Meet the new boss, same as the old boss. Because deep down, they like it this way, and need it to stay that way.


  2. This article pulls together things we have been talking about over the last few days and the last few months.


  3. And now for our laugh. A friend sent me this one last night with the caption: He really can’t leave any lie un-lied.


  4. @ 6:39 I’ve always been a bit conflicted about our bases overseas, and especially Germany. On one hand, it can provide poorer men and women with a reasonably long-lived career with some benefits at the end. It’s one of the few public initiatives that Republicans can be relied upon not to sabotage.

    Dad acquired a small pension between his military years and civil service years. That is a combination that I don’t think is still open to younger people now. He got his education by working several jobs, and the GI Bill paid some. I hate to see those opportunities go away. There should be a better way to get them.

    The down side of all those foreign bases is that it feeds the war machine by maintaining wars and the threat of wars for its existence. Ungodly sums of money are aggregated at the top, while dribs and drabs ‘trickle down’ to those actually in harms way.

    And of course, the money spent there puts us further in debt while doing very little for our internal infrastructure.


  5. Inertia is powerful. The money that flows into countries which host US military bases is powerful. Before another country would ask the US to leave, the American President would need to take a series of ridiculous and embarrassing actions or make a series of idiotic statements. Surely, that would never happen.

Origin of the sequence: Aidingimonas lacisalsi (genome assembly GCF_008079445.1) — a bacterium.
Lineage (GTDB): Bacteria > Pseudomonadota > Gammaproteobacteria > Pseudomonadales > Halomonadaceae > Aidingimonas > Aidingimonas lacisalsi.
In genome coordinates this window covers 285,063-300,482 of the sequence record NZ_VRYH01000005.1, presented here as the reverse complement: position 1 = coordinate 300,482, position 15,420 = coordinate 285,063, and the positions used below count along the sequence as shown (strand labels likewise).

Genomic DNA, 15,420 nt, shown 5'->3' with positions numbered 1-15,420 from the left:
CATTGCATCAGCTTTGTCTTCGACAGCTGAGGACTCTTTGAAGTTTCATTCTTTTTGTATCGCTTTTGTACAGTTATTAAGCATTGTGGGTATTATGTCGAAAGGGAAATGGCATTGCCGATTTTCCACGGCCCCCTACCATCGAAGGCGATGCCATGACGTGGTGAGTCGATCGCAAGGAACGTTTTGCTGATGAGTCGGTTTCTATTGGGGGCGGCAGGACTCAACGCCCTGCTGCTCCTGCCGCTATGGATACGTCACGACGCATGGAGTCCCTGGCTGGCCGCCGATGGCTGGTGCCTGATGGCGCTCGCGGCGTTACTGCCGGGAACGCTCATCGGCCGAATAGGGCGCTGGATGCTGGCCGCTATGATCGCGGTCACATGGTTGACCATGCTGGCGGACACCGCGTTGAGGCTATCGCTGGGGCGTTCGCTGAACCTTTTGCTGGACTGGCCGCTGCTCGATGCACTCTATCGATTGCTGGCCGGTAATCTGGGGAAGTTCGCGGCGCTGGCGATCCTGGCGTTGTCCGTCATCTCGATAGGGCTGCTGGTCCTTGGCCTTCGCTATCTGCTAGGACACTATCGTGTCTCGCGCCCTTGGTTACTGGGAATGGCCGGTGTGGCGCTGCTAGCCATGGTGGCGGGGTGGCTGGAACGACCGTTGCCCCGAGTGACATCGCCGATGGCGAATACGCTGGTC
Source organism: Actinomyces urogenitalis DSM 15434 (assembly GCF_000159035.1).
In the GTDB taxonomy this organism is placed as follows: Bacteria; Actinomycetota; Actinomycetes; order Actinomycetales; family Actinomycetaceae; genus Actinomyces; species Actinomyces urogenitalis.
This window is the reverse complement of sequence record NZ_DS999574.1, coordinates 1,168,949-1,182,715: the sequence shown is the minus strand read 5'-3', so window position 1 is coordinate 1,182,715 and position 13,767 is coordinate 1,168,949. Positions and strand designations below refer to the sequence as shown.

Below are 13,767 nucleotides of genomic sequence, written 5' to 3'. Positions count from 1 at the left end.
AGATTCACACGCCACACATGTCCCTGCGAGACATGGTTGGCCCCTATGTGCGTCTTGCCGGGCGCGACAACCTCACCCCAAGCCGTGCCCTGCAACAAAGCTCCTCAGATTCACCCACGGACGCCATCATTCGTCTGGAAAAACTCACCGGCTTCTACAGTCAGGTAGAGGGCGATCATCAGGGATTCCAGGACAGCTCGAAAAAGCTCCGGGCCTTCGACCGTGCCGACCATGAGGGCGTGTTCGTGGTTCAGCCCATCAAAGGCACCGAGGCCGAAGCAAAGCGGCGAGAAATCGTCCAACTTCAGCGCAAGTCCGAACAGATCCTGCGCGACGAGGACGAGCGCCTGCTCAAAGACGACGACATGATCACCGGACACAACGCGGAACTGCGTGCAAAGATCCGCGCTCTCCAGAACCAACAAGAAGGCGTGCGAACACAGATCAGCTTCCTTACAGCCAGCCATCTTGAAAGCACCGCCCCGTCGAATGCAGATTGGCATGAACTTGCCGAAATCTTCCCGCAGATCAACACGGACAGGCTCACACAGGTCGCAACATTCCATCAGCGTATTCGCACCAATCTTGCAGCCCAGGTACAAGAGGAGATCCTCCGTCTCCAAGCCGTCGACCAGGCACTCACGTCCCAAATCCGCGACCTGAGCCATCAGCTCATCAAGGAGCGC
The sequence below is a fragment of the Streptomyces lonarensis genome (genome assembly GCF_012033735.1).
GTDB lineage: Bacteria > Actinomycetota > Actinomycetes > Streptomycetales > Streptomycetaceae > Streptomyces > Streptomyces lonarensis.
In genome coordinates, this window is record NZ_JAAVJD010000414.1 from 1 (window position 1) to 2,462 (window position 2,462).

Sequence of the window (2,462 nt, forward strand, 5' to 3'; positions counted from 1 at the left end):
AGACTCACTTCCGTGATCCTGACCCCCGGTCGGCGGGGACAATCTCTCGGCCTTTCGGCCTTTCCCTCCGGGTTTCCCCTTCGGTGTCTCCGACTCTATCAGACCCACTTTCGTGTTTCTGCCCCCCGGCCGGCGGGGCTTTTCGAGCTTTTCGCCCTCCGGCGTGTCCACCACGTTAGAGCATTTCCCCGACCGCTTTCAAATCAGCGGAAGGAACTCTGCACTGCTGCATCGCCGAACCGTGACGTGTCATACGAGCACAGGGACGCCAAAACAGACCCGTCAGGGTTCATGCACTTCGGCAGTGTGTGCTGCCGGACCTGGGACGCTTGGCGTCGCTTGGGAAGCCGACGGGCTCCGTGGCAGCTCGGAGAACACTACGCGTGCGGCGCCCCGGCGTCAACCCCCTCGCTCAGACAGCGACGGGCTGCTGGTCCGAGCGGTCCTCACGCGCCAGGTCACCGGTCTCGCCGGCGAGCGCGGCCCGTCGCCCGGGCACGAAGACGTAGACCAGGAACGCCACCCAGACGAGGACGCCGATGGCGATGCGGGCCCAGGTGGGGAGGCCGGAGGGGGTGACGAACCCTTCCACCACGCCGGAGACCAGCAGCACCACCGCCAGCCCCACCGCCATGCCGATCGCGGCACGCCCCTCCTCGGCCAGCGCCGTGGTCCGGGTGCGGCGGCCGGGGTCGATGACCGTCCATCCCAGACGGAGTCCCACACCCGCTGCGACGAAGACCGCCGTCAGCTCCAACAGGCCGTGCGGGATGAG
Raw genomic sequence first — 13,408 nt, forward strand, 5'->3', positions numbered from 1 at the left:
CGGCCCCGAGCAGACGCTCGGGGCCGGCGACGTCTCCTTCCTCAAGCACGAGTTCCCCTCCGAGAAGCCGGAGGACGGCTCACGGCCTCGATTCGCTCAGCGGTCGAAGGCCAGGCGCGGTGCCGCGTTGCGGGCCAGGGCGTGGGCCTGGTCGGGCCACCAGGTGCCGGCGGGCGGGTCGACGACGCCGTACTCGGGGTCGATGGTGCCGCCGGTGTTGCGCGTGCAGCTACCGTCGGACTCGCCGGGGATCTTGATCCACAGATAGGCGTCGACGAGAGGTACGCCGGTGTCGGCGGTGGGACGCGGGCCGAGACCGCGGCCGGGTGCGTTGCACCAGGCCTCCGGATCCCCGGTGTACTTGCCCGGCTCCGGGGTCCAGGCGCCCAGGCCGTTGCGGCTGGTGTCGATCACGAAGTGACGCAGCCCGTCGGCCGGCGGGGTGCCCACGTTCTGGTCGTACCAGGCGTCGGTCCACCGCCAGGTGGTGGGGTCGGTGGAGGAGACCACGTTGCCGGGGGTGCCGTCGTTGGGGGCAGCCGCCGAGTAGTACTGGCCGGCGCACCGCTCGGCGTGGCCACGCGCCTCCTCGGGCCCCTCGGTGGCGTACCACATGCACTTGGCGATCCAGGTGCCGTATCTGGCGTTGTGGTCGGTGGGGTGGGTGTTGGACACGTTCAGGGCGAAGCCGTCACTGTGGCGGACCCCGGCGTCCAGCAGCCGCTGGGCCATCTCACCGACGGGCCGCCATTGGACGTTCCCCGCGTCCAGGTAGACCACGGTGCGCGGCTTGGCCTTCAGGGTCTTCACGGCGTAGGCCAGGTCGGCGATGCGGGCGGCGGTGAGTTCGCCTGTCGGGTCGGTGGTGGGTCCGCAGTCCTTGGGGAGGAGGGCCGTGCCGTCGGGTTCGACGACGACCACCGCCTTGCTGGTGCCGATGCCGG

6. We were essentially asked to leave the Philippines over other issues. Germany could do the same. It may be time for that to happen….


  7. Perhaps. If we are going to become protectionist and isolated, we will not be able to afford to maintain peace and the free flow of goods, and it makes no sense for us to try to do so.


  8. Maintaining world peace is best done by countries who can afford it. A bankrupt nation can’t afford all those MOABs and bases and private contractors. Maybe China will step up. At least they don’t have to worry about satisfying political dissidents with big pay-offs. They just put them in front of a firing squad…or roll over them with a few tanks. They get the message.

    Liked by 1 person

  9. 🙂 Amusing. Some friends on FB are angry and horrified this morning after viewing a thread that lists the line of succession should Trump be impeached. Shocked! Angry! Sick! 🙂

    It’s called the other side won …

    Liked by 5 people

  10. DJ, I read a few weeks ago that Al Franken was suggesting his party tone down the talk of impeachment—for exactly that reason. Sometimes the only thing worse than not getting what you want, is getting it. :–)

    Liked by 2 people

  11. When Manila basically couldn’t blackmail the US into keeping open the bases–the Air Force base had pretty much been destroyed by Mt. Pinatubo’s eruption–the US removed every single item, including light bulbs, from the naval base at Subic Bay. Furious didn’t tell the whole story.

    The Philippine president, understandably, wanted to gain control of everything in the Subic Bay ship repair facility and then sell it off to the highest biller. The US Navy wouldn’t play ball.

    20 years later, it has now recovered and small manufacturing is going on in the buildings left behind.

    I have to say, though, chatting 30 years ago with a bridge partner about her life in the Philippines was an eye opener. We were the same age, I had one more child and she was an airdale wife–her husband was a well paid fighter pilot. I was married to a lowly submariner.